The creation of fossil fuels is a multi-million-year process. Breaking down organic matter into coal, oil, and natural gas is not sustainable. Despite the rise of renewable energy like wind and solar power, the world is not prepared to leave behind the oil and natural gas that powers most of its transportation.
In early August, the US Department of Energy awarded a team of engineers at Colorado State University a grant for $3.2 million for research into algae biofuels.
Their goal is to boost the biomass production of algae by 20% in order to help make algae-based biofuels industrially viable. While other biofuels like corn and sugarcane-based ethanol have been around for a while, Professor Ken Reardon, the leader of the project at CSU, speaks very highly of the emergence and potential of algae-based biofuels. “Algae have great potential as a source of biomass for producing biofuels and many other chemicals,” Reardon says. “They grow much faster than plants, don’t require high quality soil, and all of the algal cell can be used to make products.”
Along with the ease of growing algae, it’s an eco-friendly fuel source. The process of cultivating algae biofuel is dependent on carbon dioxide to grow, making it carbon neutral. In addition, cultivating algal biofuels is more efficient than the cultivation of traditional biofuels. Using one acre of land, algae produce 80 times more oil than corn or sugarcane, making it one of the highest energy capacities of all bio-combustibles.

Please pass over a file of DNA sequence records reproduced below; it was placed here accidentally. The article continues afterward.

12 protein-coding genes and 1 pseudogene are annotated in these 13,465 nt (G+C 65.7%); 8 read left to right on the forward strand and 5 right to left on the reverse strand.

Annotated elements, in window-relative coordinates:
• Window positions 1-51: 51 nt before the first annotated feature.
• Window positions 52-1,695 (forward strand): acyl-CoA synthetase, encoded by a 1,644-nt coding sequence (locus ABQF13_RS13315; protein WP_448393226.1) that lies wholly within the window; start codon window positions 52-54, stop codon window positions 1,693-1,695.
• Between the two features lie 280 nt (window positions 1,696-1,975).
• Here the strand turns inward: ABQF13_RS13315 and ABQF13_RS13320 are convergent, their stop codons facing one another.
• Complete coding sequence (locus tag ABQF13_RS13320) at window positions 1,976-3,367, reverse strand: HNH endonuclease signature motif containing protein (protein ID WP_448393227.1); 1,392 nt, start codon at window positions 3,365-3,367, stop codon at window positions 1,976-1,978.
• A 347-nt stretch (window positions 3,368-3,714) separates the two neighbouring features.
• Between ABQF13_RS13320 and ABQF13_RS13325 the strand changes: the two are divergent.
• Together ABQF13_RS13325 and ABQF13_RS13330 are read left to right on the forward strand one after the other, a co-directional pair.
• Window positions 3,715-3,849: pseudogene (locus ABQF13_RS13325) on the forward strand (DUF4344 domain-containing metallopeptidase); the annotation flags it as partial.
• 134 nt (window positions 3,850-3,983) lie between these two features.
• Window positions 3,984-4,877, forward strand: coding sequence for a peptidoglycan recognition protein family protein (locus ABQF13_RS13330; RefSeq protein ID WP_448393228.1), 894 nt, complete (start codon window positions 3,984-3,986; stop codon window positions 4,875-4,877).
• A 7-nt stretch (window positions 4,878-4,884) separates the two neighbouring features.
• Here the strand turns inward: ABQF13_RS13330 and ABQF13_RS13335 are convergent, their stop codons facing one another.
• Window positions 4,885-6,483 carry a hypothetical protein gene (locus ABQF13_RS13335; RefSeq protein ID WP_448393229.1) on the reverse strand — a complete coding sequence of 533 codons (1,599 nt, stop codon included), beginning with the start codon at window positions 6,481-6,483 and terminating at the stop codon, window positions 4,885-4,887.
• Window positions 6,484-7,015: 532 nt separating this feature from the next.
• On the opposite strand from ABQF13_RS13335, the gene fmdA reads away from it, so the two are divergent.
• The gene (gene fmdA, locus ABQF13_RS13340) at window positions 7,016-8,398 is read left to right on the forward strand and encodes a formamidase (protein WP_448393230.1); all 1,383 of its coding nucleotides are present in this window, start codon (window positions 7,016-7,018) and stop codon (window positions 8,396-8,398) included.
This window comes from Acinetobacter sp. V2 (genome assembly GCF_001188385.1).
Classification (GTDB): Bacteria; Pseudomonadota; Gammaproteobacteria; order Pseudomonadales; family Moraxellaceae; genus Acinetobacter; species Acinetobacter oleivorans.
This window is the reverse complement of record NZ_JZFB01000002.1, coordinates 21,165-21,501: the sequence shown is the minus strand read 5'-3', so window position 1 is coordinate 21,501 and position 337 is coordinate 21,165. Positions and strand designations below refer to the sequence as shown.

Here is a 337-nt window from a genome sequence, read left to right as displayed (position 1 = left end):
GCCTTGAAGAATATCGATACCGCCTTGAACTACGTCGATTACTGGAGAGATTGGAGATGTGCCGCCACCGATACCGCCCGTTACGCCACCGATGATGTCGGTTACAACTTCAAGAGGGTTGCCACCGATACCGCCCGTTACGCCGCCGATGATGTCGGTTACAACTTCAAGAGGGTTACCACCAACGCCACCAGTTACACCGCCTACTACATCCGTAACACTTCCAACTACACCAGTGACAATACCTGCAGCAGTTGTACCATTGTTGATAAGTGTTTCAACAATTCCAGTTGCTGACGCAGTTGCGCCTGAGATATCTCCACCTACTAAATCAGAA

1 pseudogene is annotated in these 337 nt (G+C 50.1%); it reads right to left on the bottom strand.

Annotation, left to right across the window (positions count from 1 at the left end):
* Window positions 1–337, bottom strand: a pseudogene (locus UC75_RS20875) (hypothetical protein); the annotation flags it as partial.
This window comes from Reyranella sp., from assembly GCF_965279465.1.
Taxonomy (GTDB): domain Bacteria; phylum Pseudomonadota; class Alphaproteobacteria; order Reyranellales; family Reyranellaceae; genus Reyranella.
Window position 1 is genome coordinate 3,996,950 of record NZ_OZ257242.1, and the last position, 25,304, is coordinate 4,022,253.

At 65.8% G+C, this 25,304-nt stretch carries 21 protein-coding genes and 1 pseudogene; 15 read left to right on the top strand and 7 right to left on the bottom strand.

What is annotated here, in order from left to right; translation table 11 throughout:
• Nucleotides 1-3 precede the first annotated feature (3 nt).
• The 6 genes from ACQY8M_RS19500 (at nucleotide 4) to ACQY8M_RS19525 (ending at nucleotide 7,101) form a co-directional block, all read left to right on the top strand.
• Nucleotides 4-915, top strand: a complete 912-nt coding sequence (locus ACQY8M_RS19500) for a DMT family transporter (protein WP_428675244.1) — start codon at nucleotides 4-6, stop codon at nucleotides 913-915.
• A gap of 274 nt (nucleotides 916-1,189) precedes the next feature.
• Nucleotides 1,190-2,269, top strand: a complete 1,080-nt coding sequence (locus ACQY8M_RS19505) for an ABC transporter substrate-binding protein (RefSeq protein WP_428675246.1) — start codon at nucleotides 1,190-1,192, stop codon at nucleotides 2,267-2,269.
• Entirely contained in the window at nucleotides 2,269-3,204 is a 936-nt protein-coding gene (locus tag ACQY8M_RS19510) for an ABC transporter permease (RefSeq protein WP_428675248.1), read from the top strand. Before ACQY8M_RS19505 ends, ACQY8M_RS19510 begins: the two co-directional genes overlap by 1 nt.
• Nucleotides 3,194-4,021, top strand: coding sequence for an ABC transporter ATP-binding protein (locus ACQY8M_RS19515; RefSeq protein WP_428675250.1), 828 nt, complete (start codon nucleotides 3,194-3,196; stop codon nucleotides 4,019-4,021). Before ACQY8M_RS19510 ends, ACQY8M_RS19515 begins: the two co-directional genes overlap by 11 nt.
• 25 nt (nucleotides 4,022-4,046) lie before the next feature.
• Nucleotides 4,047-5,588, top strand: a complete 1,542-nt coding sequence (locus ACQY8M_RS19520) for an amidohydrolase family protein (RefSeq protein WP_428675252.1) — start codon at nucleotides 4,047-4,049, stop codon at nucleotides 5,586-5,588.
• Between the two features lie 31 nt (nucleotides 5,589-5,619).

Fortunately, the Colorado State project has already shown early signs of success.
Professor Reardon has stated that as a result of the DOE’s funding, they have developed a strain that enables the algae to grow more quickly in higher dissolved CO2 and more efficiently transfer CO2 to the algae ponds. Together, these components can lead to more productive algae growth rates.
However, they are still optimistic about further developments. “The new funding will allow us to use these results in combination with other novel ideas to make another large advance in the rate at which algae can be produced from an algae farm,” Reardon said.
The success of Reardon’s project at CSU, coupled with its subsequent expansion, would allow algae biofuel to be implemented at a market-wide scale. Adding this fuel into the energy mix is vital considering transportation currently accounts for around 30% of the total energy consumption in the United States as well as generating the largest share of the US carbon emissions. They will also help the US meet the emissions goals set by the Biden administration of cutting 65% of US greenhouse gas emissions by 2035 and becoming carbon-neutral by 2050.
The Colorado State project is just one of many alternative fuel programs that the Department of Energy is funding. So far, the DOE has given $34 Million to eleven different organizations for research in the development of biofuels. Secretary of Energy Jennifer Granholm has spoken favorably about these grants, saying, “The companies and universities leading these projects will ensure that our cutting-edge biofuel technologies reduce carbon emissions, create new jobs up and down the supply chain, and are made in America by American workers.”
Algae biofuels are still a ways away from being market-ready. Still, Reardon and his team understand these projects can make a world of difference. “Solutions toward the interconnected challenges of food, energy, and water production are increasingly becoming critical for our planet in the face of climate change,” Reardon said. “Algae could be one of the solutions to those challenges, but we still have a lot to learn about how to improve the economic and environmental sustainability of making fuels and chemicals from algae. We’re confident this project will help the field take a big step forward.”